A federal judge has refused to strike down a Washington law against cyberstalking, but he did so for procedural reasons and with reservations about the law’s constitutionality. Now, the case for freedom of (harassing) speech isn’t closed – it’s just moved to a different court.
Moriwaki v. Rynearson: cyberstalking, free speech, and the First Amendment
Stalking was completely legal until the state of California criminalized it in 1990. Since then, laws protecting people from stalking have been passed in every state and at the federal level. In response to new forms of technology, most states have amended or supplemented stalking laws to cover cyberstalking. The cyberstalking law passed by Washington state in 2004 was based on existing laws protecting people from telephone harassment. Telephone-harassment statutes are usually upheld by courts, but the behavior they criminalize is different from cyberstalking in one critical way – telephone harassment always occurs person-to-person. Cyberstalking can be similarly direct – through email or text-messaging – and in Washington state most cases of cyberstalking have been linked to domestic violence. But Washington’s cyberstalking law also criminalizes content published to a broader audience. This could conflict with free speech rights, and similarly broad online harassment laws have been struck down in in New York and North Carolina, although no one has challenged Washington’s law until now.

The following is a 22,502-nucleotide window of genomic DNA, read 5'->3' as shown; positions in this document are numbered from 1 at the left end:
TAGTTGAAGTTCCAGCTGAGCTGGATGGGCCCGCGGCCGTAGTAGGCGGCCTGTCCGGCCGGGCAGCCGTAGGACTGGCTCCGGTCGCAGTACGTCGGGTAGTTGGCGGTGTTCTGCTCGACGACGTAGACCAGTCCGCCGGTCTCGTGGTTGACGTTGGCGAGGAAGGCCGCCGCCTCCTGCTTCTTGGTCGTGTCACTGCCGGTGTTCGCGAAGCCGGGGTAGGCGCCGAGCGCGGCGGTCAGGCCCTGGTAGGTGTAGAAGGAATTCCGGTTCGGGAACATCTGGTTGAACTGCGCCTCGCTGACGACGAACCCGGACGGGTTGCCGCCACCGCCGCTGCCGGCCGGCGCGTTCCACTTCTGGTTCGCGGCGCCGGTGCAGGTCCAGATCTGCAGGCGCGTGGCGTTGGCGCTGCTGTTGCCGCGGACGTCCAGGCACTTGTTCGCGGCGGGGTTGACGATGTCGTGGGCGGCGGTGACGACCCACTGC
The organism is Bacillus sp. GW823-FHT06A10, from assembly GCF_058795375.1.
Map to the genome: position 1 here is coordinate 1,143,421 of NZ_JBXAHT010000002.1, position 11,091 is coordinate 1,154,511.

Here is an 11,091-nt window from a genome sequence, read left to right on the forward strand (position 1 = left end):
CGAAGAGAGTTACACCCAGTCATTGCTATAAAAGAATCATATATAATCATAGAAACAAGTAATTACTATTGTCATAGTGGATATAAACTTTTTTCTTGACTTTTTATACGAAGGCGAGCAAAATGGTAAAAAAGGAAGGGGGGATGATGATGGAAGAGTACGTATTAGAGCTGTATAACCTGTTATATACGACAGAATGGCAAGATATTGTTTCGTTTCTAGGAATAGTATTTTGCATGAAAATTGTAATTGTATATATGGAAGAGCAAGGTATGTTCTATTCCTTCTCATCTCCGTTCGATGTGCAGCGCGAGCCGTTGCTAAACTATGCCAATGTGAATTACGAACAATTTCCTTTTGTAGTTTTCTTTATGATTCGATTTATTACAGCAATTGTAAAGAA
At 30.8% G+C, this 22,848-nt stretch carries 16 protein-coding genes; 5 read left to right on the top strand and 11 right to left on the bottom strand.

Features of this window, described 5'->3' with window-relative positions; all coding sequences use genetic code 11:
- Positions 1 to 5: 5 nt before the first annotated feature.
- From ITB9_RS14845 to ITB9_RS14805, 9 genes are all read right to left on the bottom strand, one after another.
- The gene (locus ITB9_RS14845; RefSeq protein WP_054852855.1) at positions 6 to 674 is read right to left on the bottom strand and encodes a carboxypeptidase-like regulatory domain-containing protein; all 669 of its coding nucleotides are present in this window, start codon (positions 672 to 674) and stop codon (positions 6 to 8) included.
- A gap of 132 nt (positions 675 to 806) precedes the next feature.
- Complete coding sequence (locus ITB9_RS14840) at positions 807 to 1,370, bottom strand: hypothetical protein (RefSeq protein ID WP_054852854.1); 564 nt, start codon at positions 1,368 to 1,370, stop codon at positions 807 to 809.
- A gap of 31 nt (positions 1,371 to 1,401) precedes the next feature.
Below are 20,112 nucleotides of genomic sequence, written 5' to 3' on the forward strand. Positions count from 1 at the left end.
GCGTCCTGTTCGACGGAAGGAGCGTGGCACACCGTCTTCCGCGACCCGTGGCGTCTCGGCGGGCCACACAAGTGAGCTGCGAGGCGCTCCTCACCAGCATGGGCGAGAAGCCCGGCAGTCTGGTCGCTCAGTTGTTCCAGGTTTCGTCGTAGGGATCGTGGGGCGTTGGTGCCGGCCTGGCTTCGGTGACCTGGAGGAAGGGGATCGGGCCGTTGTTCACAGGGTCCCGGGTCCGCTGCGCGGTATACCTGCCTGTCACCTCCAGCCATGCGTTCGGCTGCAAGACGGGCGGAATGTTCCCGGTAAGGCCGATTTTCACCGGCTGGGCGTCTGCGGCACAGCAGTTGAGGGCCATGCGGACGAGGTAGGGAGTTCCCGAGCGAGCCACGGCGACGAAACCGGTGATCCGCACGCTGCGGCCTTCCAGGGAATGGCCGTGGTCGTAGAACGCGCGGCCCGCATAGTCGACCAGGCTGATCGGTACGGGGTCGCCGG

Clarence Moriwaki founded the Bainbridge Island Japanese American Exclusion Memorial Association. His organization dedicates itself to the creation of a national historical site to commemorate Japanese Americans who were interned because of their race during World War II. Retired Air Force major Richard Rynearson admired Moriwaki’s work for Japanese Americans, but took issue with the fact that Moriwaki did not speak out against the National Defense Authorization Act (NDAA) which authorizes indefinite detention powers in the war on terrorism.
Rynearson started trolling Moriwaki, criticizing him in blog posts and on a web site created for that purpose. Rynearson also sent text messages and made critical posts on Moriwaki’s Facebook page until Moriwaki blocked him. Finally, Moriwaki got a restraining order that prohibited Rynearson from both physical contact and specific forms of online harassment. Arguing that it depends on a law restricting protected free speech, Rynearson filed lawsuits challenging the order in U.S. District Court and Kitsap County Superior Court.
U.S. District Court Judge Ronald Leighton in Tacoma denied Rynearson’s request for an injunction against the restraining order under the Younger abstention, which is the principle that federal courts should abstain from making decisions in cases that are still open in lower courts.
However, the judge commented that the arguments against the constitutionality of Washington’s cyberstalking law (repeated by Rynearson’s attorney in a Washington Post editorial) had some merit. For now, digital harassment remains illegal in Washington state, but there is a very good chance that the courts will restore Washingtonians’ freedom to troll their neighbors.